Ciamhie took part in Haven’s Build It Week in November 2012. Here, in her regular updates from the site, she shared her experiences and all the progress made by the teams of volunteers.
What an interesting two days it’s been!
We arrived at Dublin Airport at 8am on Friday morning, a bag of nerves and excitement, and recognising some familiar faces from last year’s trip but delighted to see many new additions. Haven Ambassador, Paul O’Connell, added to the excitement, by greeting us all in the departure lounge and wishing us luck, joined by Haven veteran George Hook. With all our photos taken (you know everyone wanted their photo taken with the two Irish legends!), we headed off through security and US customs on our first leg of our two-day travel to reach our destination.
First stop, New York, where we would spend a few quick hours and grab some much-needed rest, before our second leg from JFK to Port Au Prince, Haiti.
By the time we arrived in Haiti just after lunch today, we were dying to get to the site. A local Haitian band met us at the airport, filling the sticky air with sweet reggae tunes. This only added to the excitement and sense of occasion, as we joined over 500 Habitiat for Humanity volunteers who would be working side by side with us as part of the Jimmy and Rosalynn Carter Work Project. What we were to witness and experience this week was going to change our lives.
The hour long bus journey was a quiet and emotional one. The scenes we saw from the windows of the bus only emphasised how important the work of Haven and, indeed, Habitat for Humanity really is to the people of country.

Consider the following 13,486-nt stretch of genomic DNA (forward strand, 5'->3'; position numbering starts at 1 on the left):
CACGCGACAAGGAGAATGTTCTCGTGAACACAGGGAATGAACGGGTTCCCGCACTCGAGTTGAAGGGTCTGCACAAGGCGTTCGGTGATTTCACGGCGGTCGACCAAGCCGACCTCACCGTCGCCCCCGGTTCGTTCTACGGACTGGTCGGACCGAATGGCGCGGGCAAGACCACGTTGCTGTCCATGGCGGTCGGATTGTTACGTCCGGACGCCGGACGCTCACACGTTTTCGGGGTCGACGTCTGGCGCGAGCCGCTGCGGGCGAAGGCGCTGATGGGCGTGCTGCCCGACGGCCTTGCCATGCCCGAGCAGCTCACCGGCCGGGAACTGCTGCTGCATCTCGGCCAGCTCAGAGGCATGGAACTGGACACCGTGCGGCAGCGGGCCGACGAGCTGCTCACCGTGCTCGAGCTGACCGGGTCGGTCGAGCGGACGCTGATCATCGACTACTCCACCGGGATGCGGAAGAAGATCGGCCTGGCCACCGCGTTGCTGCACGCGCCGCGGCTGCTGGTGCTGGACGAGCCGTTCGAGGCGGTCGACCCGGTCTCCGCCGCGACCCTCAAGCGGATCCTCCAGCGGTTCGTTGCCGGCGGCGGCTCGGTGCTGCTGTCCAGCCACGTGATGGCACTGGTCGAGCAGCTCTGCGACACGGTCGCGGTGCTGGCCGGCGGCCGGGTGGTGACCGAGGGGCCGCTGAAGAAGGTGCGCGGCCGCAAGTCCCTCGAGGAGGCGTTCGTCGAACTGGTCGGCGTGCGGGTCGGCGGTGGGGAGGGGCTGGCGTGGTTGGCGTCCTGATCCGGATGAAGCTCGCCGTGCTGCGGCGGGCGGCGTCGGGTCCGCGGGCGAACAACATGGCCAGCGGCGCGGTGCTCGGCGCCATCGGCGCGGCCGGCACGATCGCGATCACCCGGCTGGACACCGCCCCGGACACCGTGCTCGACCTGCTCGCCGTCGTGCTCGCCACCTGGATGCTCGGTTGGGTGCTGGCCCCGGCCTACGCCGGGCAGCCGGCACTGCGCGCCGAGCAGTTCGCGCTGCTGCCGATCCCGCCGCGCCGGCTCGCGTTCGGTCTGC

I know I’ve said it before, but I really do not know how these people get up every morning and motiviate themselves. This country has been struck by one natural disaster after another, without ever having a chance of fully recovering.
The scenes were dim, bleak, devastating and soul destroying, yet there were clear improvements from the same trip we took last year. We were able to see much more trading and entrepreneurship, with small shops and stalls lining the streets of Port-au-Prince. The piles of rubble left from the devastating earthquake that struck nearly three years ago have most definitely decreased, and building was also much more evident. The people of Haiti are striving to rebuild Haiti; all they need is a helping hand. The most moving images I witnessed though was the little glimmer of hope in the eyes of the people lining the street to watch our eleven, 52 seater buses travel in convoy to our campsite in Léogâne.
Looking forward to sharing our journey with you as the week progresses!
Espwa Pou Ayiti- Hope for Haiti